Alcombright Wants Less Bureaucracy For Vendors
NORTH ADAMS, Mass. — Mayor Richard Alcombright does not want bureaucracy to stand in the way of issuing permits to street carts.
When revising an ordinance to include a procedure for street carts, the council requested a committee to be formed to oversee special events and vendors but fearful that it will drive business away from the city, Alcombright insisted the process should be streamlined and handled internally.
"I think we need to get away from committees and handle it internally first," Alcombright said at Tuesday's City Council meeting. "I think that if you talk to many of the merchants and people trying to organize events in the city, you’ll find they say the bureaucracy is what gets in the way the most."
The mayor's office has been discussing a way to manage vendors and will report to the council in February. That group is creating a checklist for events to ease the process.
Councilor Lisa M. Blackmer expressed concern that the work put into crafting the ordinance will be lost but Alcombright emphasized that it is only a mention of a subcommittee that he would like to change.
Also regarding events, Councilor Keith Bona said that during last year's Wilco concert a few local restaurants did not apply to extend its liquor license in time and had to stop serving early. Another Wilco concert is planned for this summer and restaurant owners need to be up to date with their permits.
"There is no reason it has to be 11 o'clock," Alcombright said. "We'll make sure everything is as it should be."
The mayor also attempted to halt rumors that the new stoplights on Main and Marshall streets are used for surveillance. Other cities have used the cameras to take photos of license plates of speeders or cars that run red lights. Though these cameras have the ability to do that, the city could not afford to equip them with that programming.
"This is not a Big Brother thing," Alcombright said. "These are strickly sensors."
The Marshall Street lights are using sensors to determine traffic flow and switch the lights but the lights on Main Street are back on a timer system, he said. Use of the sensors was causing traffic jams downtown so the city went back to timers.
However, there have been a lot of rumors that the cameras were surveillance and even Councilor Marie Harpin initially asked where the photos were being sent.
The city also approved an ordinance that requires residents who host tag sales to remove the signs within two days or else be fined.
Councilor Alan L. Marden asked if the timeframe could be cut to only a day but councilors responded by saying that the people the city will be after for violations are those who leave them up for longer than two days.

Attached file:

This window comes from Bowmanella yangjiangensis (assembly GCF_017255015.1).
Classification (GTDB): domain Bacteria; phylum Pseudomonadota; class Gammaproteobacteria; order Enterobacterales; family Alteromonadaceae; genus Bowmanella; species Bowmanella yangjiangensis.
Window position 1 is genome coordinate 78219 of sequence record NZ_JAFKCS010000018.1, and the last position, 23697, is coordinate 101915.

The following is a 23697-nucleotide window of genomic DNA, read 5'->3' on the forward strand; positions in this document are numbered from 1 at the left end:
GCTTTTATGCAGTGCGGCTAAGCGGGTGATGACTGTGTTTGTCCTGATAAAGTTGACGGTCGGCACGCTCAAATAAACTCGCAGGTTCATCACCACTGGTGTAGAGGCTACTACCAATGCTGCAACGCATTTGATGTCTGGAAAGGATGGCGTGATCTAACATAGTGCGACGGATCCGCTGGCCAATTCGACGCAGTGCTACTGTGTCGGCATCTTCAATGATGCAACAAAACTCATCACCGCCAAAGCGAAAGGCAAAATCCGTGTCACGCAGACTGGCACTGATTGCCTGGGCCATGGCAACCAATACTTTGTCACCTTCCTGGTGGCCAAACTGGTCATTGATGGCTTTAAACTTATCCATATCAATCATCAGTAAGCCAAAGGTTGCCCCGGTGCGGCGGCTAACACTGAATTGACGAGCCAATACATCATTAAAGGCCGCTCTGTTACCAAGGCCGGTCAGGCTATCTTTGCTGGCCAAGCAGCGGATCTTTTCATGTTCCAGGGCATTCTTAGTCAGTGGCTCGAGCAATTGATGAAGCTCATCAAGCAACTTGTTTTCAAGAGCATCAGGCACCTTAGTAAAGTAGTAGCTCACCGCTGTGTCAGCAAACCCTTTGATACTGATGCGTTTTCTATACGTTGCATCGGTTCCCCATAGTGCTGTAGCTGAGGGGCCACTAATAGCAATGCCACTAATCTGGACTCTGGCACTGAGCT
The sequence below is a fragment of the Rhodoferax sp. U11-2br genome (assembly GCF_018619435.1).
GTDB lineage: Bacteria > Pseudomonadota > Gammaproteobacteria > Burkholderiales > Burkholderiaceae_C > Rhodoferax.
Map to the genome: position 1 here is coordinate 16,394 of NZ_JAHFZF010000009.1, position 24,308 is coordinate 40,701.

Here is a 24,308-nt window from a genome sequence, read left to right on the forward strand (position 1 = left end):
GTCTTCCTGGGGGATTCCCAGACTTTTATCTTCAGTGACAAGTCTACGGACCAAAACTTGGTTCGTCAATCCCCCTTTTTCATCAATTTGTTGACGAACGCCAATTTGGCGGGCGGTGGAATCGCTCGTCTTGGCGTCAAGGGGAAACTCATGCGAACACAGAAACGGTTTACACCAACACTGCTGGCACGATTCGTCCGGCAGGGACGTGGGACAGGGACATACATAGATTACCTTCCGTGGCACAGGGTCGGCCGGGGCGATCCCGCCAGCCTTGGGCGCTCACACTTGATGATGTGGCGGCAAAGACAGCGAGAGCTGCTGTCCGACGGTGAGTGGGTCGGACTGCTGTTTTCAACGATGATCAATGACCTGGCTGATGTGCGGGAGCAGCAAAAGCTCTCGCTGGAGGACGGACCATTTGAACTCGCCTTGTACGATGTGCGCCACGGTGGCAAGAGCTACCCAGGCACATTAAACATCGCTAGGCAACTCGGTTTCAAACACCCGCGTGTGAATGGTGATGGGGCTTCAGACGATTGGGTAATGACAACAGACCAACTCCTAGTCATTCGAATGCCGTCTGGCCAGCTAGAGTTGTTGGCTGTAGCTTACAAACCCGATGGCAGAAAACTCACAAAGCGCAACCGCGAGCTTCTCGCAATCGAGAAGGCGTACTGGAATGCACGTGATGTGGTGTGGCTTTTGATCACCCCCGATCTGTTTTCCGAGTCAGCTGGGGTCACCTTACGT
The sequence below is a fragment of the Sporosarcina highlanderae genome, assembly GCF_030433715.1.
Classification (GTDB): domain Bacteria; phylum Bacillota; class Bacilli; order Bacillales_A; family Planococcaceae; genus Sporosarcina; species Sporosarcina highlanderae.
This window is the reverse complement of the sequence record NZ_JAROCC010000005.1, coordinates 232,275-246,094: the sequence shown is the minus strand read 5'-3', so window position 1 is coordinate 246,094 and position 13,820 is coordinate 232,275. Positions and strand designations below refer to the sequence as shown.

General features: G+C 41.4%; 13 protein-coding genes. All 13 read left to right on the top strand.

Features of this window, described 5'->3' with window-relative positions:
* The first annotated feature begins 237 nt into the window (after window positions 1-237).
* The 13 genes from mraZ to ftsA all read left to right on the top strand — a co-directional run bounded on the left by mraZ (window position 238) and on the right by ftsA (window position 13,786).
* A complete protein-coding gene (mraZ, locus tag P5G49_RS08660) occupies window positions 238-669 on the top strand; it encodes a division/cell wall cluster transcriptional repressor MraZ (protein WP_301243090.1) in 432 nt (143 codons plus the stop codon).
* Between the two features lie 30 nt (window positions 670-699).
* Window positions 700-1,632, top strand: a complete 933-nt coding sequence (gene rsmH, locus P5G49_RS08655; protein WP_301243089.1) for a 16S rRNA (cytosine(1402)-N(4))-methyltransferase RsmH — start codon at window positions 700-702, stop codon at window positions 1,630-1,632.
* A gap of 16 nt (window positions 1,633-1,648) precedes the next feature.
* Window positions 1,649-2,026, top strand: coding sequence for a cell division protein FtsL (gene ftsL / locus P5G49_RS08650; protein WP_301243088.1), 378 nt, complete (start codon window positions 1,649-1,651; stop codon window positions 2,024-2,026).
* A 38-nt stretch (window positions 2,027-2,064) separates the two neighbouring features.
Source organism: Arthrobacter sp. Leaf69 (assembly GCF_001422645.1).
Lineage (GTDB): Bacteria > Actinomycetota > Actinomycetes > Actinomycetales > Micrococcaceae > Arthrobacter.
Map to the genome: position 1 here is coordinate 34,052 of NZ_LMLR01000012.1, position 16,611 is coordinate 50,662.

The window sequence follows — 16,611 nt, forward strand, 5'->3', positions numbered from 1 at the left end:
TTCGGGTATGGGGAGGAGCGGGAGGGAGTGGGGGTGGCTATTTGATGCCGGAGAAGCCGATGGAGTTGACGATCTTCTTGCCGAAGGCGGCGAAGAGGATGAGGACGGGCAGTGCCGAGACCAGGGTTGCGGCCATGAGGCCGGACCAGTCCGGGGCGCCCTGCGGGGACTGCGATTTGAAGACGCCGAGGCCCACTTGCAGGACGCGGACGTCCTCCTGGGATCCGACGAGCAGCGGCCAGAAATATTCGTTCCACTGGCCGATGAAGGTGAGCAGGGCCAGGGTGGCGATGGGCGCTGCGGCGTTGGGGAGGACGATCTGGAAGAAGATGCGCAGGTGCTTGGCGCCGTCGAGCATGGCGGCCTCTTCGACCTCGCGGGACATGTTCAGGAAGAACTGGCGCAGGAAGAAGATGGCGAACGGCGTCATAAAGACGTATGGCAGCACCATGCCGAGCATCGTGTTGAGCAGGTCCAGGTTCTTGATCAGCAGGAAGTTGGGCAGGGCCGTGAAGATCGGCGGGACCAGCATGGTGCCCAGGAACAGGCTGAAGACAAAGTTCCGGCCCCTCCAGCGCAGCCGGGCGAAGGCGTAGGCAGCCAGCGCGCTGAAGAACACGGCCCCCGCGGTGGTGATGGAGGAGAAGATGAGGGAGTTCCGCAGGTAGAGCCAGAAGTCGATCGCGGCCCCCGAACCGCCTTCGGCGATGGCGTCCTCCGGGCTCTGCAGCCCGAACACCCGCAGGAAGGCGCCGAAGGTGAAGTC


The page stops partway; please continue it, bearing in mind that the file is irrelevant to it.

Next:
Bona emphasized that the ordinance will be meaningless unless it is enforced.
"It's something we're putting in the books but who knows if it'll be enforced," he said.
Councilor Gailanne Cariddi requested that the Traffic Commission review places that have received complaints. Those complaints include cars having to turn around when going west on Main Street to reach Route 2, a short crossing signal for seniors crossing Ashland Street to get to the high rise and speeding on North Street.
The commission will be called and the council will rehash the issue in February.
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North Adams Panel Takes Up Vendor Rules
David Lewis said limiting the number of vendor licenses was valid. 'We don't want to put anyone out of business.'
NORTH ADAMS, Mass. — The General Government Committee's looking to update the city's peddling ordinance but will first have to answer a few questions.
The matter was passed to the City Council subcommittee earlier this summer after a hot dog cart sparked complaints from some local businesses and after a boost in vendor applications for the Solid Sound Festival. The panel members Chairwoman Gailanne Cariddi, Lisa Blackmer and Keith Bona met Monday in the City Council chambers with Health Inspector Manuel Serrano.
Mayor Richard Alcombright, while supporting the vendors efforts and enthusiasm, was concerned that the definitions of hawkers and peddlers as outlined in the city's current ordinance were not clear and forwarded to the committee a bylaw adopted by Adams earlier this year.
"I think one of the main concerns or issues is public safety," said Serrano. "Street vendors whether they're selling food or products, it has to be safe to do so."
Serrano said any food vendors have to be licensed by the Board of Health and have SafeSERV certification; others need a license, including anyone who has more than three tag sales a year at the same address. Those with state licenses still need to register with the police.
"For instance, the [Fall Foliage Festival] Parade, all hawkers, peddlers have to register," he said. "We'll issue them badges so the public knows they're registered with us."